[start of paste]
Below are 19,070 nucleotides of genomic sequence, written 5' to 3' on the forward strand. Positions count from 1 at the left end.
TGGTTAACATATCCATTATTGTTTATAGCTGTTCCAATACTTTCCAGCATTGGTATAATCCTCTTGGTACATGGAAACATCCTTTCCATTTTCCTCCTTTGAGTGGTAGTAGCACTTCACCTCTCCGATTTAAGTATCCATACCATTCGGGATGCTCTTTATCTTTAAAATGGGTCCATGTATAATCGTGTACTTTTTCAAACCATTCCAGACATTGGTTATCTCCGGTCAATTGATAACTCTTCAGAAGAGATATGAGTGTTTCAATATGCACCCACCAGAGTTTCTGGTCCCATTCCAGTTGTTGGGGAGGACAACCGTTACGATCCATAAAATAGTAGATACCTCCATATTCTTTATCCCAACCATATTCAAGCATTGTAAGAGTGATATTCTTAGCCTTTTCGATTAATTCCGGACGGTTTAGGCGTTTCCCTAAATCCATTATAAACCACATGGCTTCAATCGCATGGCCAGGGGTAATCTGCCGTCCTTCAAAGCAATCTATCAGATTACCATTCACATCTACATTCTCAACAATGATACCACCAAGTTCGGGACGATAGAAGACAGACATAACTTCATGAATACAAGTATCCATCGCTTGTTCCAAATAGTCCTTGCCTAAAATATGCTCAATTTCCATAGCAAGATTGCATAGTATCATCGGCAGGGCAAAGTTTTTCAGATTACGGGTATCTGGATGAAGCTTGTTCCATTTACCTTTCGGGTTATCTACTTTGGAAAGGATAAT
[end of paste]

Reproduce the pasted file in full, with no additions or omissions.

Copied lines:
Below are 19,070 nucleotides of genomic sequence, written 5' to 3' on the forward strand. Positions count from 1 at the left end.
TGGTTAACATATCCATTATTGTTTATAGCTGTTCCAATACTTTCCAGCATTGGTATAATCCTCTTGGTACATGGAAACATCCTTTCCATTTTCCTCCTTTGAGTGGTAGTAGCACTTCACCTCTCCGATTTAAGTATCCATACCATTCGGGATGCTCTTTATCTTTAAAATGGGTCCATGTATAATCGTGTACTTTTTCAAACCATTCCAGACATTGGTTATCTCCGGTCAATTGATAACTCTTCAGAAGAGATATGAGTGTTTCAATATGCACCCACCAGAGTTTCTGGTCCCATTCCAGTTGTTGGGGAGGACAACCGTTACGATCCATAAAATAGTAGATACCTCCATATTCTTTATCCCAACCATATTCAAGCATTGTAAGAGTGATATTCTTAGCCTTTTCGATTAATTCCGGACGGTTTAGGCGTTTCCCTAAATCCATTATAAACCACATGGCTTCAATCGCATGGCCAGGGGTAATCTGCCGTCCTTCAAAGCAATCTATCAGATTACCATTCACATCTACATTCTCAACAATGATACCACCAAGTTCGGGACGATAGAAGACAGACATAACTTCATGAATACAAGTATCCATCGCTTGTTCCAAATAGTCCTTGCCTAAAATATGCTCAATTTCCATAGCAAGATTGCATAGTATCATCGGCAGGGCAAAGTTTTTCAGATTACGGGTATCTGGATGAAGCTTGTTCCATTTACCTTTCGGGTTATCTACTTTGGAAAGGATAAT